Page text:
Oracle: Partitioning and Indexes 

As I’ve been presenting in the last couple of posts on partitioning, one of the major benefits of this database option is basically the selectivity when filtering on the partition key, what we currently call partition pruning.

Now, what we’ve been experimenting with so far are simple based table. However, in the data warehousing world, things are not so simple.
One of the most common “performance fixes” that we see in DW is indexing. However, indexing is not always good, and combined with partitioning, it might prove to be a very unfortunate combination, if not done properly.

Partitioning world gives us two options in indexing:

  • Local indexing
  • Global indexing

Basically, a local index will behave similar to a partition table, being split into partitions and best performing within partition pruning cases.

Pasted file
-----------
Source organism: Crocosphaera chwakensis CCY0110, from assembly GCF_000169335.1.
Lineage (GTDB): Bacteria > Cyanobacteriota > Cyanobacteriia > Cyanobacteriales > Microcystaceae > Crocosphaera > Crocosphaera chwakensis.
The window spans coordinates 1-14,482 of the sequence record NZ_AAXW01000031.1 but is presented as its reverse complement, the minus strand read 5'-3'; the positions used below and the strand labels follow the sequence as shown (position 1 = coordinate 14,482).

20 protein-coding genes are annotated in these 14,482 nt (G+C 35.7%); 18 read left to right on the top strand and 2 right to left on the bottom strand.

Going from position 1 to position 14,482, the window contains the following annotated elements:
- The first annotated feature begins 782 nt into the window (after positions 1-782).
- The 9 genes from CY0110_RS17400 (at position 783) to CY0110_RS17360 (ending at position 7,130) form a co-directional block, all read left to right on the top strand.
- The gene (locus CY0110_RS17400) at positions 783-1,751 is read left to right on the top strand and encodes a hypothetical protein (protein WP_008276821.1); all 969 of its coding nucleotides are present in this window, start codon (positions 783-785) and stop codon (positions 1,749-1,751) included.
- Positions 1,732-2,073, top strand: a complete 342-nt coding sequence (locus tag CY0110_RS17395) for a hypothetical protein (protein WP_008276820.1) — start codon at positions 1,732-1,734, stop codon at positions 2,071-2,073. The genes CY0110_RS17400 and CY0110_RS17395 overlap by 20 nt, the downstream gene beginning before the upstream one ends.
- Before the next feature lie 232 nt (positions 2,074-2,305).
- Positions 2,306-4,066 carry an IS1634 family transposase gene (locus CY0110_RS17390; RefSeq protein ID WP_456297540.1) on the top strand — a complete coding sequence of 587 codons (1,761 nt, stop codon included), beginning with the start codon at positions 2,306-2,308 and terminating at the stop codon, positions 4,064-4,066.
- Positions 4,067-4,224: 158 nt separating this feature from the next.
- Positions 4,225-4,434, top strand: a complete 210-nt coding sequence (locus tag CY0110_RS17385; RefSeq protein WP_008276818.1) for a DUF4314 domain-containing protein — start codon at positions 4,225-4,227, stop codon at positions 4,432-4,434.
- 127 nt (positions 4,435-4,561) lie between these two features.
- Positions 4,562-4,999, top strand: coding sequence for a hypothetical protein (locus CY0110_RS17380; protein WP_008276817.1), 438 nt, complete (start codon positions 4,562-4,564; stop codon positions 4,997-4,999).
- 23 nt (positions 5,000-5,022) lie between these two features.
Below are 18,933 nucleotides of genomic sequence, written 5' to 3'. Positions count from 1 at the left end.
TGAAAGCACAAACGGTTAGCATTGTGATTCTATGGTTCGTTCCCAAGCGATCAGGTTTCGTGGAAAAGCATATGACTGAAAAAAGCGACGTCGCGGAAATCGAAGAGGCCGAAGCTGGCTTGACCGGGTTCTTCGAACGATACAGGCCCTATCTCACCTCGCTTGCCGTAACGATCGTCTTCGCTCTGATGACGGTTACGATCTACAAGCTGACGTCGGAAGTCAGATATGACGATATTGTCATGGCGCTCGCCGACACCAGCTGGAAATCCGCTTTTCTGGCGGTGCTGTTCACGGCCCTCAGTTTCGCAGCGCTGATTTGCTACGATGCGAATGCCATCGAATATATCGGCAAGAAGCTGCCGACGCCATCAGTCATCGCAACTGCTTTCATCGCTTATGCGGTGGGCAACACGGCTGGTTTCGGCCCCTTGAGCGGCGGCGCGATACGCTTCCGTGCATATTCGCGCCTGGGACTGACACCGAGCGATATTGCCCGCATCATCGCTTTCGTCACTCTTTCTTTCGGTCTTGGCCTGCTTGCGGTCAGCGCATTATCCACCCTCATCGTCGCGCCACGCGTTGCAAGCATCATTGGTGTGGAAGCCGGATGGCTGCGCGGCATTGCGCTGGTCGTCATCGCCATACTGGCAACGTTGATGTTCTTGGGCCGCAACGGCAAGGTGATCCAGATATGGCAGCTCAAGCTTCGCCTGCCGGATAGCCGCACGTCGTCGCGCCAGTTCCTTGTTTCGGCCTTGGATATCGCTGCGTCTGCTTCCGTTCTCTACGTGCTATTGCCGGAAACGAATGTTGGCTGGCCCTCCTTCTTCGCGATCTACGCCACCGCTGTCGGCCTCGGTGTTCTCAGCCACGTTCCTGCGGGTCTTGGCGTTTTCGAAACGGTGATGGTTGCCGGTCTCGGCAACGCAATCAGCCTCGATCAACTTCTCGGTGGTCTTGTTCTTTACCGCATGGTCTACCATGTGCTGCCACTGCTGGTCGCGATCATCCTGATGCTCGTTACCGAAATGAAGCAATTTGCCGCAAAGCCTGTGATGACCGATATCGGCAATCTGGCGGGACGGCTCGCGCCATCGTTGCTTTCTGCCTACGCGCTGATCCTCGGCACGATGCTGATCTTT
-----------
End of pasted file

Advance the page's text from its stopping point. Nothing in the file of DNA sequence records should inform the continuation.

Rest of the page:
The global index, on the other side, will behave like a regular index, with one particularity: when used, it will disable the partition pruning.

Basically, from my tests so far, global indexes and partition pruning don’t mix.

How and Which

The following section will provide you a simple tested guideline on how to mix these two database performance hacks to reap the highest value out of your implementation.

Unique indexes should be global – when we use unique indexes, the selectivity provided by them should be much higher than the one from partition selectivity

Non-unique indexes – local indexes – for more skewed data across partitions. This is perfect  in combination with partition pruning.

Scenario 1: Global non-unique index

Use the table T1 created as part of post Oracle: Partition by List – Example

Create index on the date column:

SQL:

create index t1_dt on t1(c2);

Now looking at regular SQL for selecting a partition and then filtering on the date column:

select * from t1
where 1=1
and c1 in ('ACD')
and c2 between trunc(sysdate) and trunc(sysdate+1);

global-non-unique-index

Create local index on the date column (drop the prior created index):

SQL:

drop index t1_dt;
create index t1_dt on t1(c2) local;

Now looking at same SQL for selecting a partition and then filtering on the date column:

select * from t1
where 1=1
and c1 in ('ACD')
and c2 between trunc(sysdate) and trunc(sysdate+1);

local-non-unique-index

 

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